Those involved in Occupy Wall Street (OWS) should be able to relate after learning that the Department of Homeland Security (DHS) and FBI teamed up with local police departments and big banks to monitor and crush the various branches of Occupy encampments that had popped up around the country.

Government surveillance of this magnitude harkens back to COINTELPRO in the 1950s and 60s, when the FBI illegally surveilled and infiltrated groups involved in political dissent, particularly black leaders and organizations in the civil rights movement, in an effort to discredit and disrupt their activities. COINTELPRO hasn’t disappeared, it’s simply evolved with the times and encompasses more than just the FBI.

My point is that the NSA spying programs (that we know about) weren’t created in a vacuum. American citizens collectively allowed the government to claim sweeping surveillance powers out of fear provoked/exploited by 9/11 with the assumption that Muslims, both foreign and American, would remain the target. But that’s not how things work as demonstrated by these latest revelations. Now, we’re all being spied on, Muslims and non-muslims, activists and non-activists.

So, for those of you who approve of such tactics because of a false belief that you’ll never be the target, let the NSA’s PRISM program be a lesson to you about the importance of speaking out when marginalized communities are subject to government abuse, a piece of advice that extends far beyond the realm of spying (i.e. indefinite detention, due-process free executions). Otherwise, you’ll find yourself saying something along the lines of:

First they came for the Muslims, and I did not speak out–
Because I was not a Muslim.

Then they came for the activists, and I did not speak out–
Because I was not an activist.

Then they came for the journalists and whistleblowers, and I did not speak out–
Because I was not a journalist or a whistleblower.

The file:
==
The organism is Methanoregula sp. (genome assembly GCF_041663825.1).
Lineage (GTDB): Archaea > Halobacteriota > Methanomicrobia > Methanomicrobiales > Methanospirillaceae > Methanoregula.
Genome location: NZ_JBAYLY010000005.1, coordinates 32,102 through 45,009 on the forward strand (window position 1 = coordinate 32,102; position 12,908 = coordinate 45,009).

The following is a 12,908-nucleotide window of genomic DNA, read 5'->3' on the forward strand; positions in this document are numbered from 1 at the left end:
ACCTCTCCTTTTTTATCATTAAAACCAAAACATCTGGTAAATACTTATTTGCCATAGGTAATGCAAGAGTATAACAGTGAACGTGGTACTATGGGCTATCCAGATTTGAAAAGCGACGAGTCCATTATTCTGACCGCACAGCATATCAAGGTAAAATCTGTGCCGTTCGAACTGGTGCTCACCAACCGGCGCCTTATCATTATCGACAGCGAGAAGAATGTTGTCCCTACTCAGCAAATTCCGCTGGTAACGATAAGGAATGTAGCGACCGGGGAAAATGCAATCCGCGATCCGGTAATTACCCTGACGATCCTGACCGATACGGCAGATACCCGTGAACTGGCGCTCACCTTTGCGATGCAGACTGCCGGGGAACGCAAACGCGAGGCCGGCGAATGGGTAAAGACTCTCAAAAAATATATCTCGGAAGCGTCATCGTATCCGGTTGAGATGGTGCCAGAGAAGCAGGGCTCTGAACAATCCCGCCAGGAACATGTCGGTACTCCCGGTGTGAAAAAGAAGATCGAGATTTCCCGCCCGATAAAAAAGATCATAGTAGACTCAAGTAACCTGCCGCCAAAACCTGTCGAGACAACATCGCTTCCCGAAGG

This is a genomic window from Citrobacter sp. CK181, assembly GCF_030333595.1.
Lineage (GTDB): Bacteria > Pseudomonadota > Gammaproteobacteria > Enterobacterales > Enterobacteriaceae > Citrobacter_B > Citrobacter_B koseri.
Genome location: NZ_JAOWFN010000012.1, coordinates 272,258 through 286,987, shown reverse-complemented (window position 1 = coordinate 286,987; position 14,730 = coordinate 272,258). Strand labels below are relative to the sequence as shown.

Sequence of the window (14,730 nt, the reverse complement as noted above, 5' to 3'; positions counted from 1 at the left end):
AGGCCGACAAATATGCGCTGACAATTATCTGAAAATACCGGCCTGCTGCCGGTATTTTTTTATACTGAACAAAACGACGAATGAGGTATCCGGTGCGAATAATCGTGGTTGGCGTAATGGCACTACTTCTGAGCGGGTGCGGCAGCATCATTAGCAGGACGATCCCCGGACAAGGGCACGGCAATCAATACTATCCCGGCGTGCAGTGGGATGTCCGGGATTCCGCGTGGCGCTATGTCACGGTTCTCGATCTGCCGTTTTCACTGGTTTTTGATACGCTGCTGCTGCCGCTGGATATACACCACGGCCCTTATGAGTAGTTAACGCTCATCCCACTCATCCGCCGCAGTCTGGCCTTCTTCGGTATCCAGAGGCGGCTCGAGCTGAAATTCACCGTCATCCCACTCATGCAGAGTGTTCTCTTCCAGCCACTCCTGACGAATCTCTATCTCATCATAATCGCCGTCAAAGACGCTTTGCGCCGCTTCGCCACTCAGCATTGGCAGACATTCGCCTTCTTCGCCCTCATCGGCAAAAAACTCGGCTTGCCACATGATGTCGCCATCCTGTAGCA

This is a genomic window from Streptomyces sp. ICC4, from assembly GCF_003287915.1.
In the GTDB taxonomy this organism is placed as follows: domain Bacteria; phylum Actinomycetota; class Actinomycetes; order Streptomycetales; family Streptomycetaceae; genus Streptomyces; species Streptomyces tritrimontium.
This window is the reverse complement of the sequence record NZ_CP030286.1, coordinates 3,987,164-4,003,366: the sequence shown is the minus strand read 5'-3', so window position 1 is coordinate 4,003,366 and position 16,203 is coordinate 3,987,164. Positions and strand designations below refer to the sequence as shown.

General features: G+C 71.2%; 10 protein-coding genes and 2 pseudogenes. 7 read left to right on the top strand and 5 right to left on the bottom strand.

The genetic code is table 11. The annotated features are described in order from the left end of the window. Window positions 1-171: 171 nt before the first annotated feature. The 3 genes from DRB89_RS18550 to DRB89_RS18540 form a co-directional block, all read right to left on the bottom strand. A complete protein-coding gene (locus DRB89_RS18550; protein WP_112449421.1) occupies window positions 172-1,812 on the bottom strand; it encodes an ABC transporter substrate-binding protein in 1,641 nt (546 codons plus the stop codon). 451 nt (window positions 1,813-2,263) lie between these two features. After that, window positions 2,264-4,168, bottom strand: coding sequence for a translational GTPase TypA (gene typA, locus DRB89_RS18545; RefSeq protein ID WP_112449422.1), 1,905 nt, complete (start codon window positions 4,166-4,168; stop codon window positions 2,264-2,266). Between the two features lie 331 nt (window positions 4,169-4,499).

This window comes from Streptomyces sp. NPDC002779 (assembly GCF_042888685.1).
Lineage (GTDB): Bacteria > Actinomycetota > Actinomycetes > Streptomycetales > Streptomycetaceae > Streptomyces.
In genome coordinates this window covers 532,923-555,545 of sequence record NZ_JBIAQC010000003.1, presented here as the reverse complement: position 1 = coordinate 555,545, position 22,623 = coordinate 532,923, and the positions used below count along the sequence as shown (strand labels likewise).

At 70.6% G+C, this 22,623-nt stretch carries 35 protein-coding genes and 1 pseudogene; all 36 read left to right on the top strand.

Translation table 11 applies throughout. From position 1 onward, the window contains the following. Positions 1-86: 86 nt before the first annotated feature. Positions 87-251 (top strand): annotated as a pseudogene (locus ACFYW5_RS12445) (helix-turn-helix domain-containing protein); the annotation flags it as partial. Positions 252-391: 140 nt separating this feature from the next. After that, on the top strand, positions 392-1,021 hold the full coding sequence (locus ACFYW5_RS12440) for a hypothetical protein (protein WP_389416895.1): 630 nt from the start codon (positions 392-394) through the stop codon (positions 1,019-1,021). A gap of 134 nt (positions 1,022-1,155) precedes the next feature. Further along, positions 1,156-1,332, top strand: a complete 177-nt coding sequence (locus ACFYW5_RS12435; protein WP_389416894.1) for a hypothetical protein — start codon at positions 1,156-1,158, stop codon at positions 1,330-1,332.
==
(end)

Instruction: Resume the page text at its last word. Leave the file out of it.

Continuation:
Then they came for me–and there was no one left to speak for me.

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4 Comments
  1. Powerful post and dead on. Once civil liberties are denied for one group they can be denied for everyone. Sticking up for minority groups isn’t an act of altruism –it’s self-interest.

    In fact, most Democrats aren’t outraged at all. In a recent Gallup poll on whether one approved or disapproved of the government surveillance program, Democrats responded as follows:
    Approve: 49%
    Disapprove: 40%
    No opinion: 11%

    Source: http://www.gallup.com/poll/163043/americans-disapprove-government-surveillance-programs.aspx

    If we had Republican president the figures would probably be reversed. So now the far left is aligned with the likes of Rand Paul and Glenn Beck on this issue. It’s messed up.

    June 13, 2013
  2. I completely agree with this stance. I guess I fit into the activist section, and I have been screaming this for years. I keep hoping that the blood lust of 9/11 will wear off so more of us will see this spying for what it is. I am baffled by the passivity of Americans. I use the philosophy that if I am going to be stripped of my privacy, I might as well give them something to listen to. I’m glad to know that I am not alone. Keep it up!

    June 13, 2013
  3. This is a good reminder. Thanks.

    June 14, 2013
  4. mayiyyaa #

    Reblogged this on Everything is Illuminated.

    June 14, 2013